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UK regulator proposes reforms to cut reliance on gas imports

·2-min read
Electricity pylons are seen in Wellingborough

LONDON (Reuters) -British energy regulator Ofgem is proposing reforms to wholesale electricity markets to reduce Britain's reliance on gas imports and accelerate the transition to low-carbon energy supply, it said on Friday.

Last year, the government set out plans to increase offshore wind capacity to 50 gigawatts (GW) by 2030 and increase solar power.

However, existing market and regulatory frameworks are not geared up to running a system with much more renewable energy in a cost-efficient way, Ofgem said in a statement.

The regulator has therefore set out some reforms which it said could help deliver 10 billion pounds ($12 billion) a year of savings to customers by 2050.

Spiralling wholesale gas prices due to reduced supply have been exacerbated by the war in Ukraine this year and are crippling industry and households, with many power suppliers going bust.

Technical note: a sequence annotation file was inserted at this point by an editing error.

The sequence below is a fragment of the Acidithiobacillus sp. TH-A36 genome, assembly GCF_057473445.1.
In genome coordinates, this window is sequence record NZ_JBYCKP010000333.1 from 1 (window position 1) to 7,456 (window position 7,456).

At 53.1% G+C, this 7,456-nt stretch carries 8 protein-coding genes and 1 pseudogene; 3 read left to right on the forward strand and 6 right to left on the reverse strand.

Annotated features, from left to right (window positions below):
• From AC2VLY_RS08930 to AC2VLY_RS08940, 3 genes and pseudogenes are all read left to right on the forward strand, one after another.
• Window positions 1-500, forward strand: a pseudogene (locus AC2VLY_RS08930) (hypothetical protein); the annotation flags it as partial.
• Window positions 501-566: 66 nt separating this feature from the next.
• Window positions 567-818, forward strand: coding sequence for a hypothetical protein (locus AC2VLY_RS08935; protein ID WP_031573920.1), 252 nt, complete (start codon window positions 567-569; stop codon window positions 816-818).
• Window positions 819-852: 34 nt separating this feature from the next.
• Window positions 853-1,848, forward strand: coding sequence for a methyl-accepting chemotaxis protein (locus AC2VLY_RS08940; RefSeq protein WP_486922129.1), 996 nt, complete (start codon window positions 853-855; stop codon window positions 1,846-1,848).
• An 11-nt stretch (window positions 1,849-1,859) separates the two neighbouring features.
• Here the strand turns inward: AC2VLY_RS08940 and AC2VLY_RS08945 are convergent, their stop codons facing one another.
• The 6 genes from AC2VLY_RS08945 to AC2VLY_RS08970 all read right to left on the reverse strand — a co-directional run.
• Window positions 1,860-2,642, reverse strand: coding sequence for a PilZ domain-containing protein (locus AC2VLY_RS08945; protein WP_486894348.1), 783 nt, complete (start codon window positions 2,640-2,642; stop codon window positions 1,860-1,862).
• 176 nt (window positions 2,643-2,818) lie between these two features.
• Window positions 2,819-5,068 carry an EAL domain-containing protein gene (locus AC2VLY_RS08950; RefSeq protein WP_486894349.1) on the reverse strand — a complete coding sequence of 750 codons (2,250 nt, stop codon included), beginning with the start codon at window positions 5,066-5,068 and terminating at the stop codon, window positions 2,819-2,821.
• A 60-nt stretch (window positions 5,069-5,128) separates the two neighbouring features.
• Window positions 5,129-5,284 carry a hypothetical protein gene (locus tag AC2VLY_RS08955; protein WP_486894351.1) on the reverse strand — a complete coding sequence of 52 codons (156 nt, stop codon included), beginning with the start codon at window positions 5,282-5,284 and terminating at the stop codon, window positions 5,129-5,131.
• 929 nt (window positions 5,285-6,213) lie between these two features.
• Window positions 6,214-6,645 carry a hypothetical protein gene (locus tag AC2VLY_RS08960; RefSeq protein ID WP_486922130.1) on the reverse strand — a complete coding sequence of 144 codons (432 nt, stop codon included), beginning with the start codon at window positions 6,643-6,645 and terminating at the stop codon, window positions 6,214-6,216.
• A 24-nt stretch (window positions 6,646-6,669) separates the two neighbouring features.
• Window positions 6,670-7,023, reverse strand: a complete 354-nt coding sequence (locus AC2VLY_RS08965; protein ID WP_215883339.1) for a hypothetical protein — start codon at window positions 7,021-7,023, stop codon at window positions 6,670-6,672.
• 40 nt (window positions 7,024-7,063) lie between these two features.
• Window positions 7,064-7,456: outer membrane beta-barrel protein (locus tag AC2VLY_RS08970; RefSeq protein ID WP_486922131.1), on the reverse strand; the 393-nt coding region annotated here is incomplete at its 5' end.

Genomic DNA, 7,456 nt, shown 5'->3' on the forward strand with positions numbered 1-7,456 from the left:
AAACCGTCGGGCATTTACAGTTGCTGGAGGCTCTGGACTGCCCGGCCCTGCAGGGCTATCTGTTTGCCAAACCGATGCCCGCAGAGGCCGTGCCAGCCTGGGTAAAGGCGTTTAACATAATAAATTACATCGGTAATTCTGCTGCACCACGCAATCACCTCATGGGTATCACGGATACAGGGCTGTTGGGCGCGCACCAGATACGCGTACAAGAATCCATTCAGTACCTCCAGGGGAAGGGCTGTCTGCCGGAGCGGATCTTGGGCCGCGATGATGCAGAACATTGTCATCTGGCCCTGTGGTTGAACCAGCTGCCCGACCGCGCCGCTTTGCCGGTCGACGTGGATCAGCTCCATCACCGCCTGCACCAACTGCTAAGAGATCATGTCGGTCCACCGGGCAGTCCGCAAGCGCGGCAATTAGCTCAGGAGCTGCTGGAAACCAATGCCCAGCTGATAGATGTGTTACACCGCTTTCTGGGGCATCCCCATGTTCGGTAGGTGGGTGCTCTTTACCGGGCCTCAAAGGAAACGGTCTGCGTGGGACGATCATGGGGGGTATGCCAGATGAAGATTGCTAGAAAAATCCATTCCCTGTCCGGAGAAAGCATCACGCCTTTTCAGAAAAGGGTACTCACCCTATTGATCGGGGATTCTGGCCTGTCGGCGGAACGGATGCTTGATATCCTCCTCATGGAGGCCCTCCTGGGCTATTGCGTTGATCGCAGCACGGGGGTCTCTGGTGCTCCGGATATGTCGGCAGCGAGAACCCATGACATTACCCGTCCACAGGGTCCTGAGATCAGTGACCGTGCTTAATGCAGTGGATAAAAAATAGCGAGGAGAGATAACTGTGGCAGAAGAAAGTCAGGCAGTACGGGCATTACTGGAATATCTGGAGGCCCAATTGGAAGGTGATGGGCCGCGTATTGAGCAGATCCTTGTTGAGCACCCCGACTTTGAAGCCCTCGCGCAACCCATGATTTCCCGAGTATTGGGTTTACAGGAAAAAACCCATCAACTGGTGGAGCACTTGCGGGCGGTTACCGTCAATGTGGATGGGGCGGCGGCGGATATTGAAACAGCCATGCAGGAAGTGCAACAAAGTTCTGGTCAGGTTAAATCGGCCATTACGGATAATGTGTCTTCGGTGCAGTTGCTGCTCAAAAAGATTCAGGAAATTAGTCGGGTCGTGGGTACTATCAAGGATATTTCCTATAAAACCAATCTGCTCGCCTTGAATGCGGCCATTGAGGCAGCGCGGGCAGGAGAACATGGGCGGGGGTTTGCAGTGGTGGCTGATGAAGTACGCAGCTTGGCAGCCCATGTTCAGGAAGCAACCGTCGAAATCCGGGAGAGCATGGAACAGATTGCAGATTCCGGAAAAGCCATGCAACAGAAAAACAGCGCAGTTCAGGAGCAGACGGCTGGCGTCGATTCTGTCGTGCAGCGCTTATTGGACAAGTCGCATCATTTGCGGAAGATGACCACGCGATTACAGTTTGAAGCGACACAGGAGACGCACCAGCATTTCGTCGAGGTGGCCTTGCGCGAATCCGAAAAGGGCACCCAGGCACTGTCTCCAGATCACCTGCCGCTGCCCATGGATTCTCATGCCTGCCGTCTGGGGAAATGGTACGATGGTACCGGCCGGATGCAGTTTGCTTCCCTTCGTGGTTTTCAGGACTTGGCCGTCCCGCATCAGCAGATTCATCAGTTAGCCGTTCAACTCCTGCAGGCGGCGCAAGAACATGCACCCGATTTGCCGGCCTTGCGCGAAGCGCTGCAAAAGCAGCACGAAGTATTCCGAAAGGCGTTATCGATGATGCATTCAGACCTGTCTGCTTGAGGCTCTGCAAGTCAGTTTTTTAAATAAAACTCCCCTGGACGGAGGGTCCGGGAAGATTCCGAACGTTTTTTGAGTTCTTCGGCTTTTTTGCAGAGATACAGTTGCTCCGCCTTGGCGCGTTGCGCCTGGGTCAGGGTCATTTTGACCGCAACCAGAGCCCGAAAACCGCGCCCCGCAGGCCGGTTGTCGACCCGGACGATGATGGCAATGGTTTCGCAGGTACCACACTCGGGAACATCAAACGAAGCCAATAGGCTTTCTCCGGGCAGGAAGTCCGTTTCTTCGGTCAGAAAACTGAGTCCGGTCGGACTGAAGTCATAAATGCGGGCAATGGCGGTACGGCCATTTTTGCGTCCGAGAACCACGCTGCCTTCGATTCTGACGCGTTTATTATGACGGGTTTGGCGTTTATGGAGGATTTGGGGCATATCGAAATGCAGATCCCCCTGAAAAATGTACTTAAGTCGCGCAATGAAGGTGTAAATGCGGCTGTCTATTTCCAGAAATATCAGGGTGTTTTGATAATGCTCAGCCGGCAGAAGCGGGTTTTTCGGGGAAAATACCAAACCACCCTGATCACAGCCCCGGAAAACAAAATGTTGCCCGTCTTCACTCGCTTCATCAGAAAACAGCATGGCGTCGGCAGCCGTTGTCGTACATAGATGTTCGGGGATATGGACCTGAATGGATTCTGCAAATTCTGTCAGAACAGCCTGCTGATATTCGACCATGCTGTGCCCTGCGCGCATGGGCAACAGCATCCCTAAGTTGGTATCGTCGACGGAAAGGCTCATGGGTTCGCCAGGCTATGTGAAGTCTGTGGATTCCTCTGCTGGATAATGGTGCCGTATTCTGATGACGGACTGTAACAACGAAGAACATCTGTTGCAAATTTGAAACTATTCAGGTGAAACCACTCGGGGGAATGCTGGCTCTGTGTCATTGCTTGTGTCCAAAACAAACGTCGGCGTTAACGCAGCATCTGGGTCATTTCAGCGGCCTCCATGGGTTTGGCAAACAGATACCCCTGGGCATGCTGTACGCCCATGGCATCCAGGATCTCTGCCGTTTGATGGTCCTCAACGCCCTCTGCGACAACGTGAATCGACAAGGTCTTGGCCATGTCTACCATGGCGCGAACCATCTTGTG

High gas prices have had a knock-on effect on power prices, creating huge retail bills for consumers which are expected to keep rising.

Analysts at Cornwall Insights forecast a government price cap on energy prices will rise by more than 60% in October to an average of 3,244.54 pounds a year largely due to soaring gas prices.

The potential reforms include splitting the wholesale electricity market to reduce the potential for the gas market to set prices in the power market.

"Using pricing signals could include moving from setting wholesale electricity prices at a national level to either a regional or local level," Ofgem said.

Another reform would be strategic planning for the energy system by a new independent Future System Operator at a national level and a potentially similar model at a local level, it added.

Ofgem will discuss with government and stakeholders the feasibility and benefits of such measures.

($1 = 0.8359 pounds)

(Reporting by Nina Chestney in London and Sinchita Mitra in Bengaluru; Editing by Shinjini Ganguli and Carmel Crimmins)

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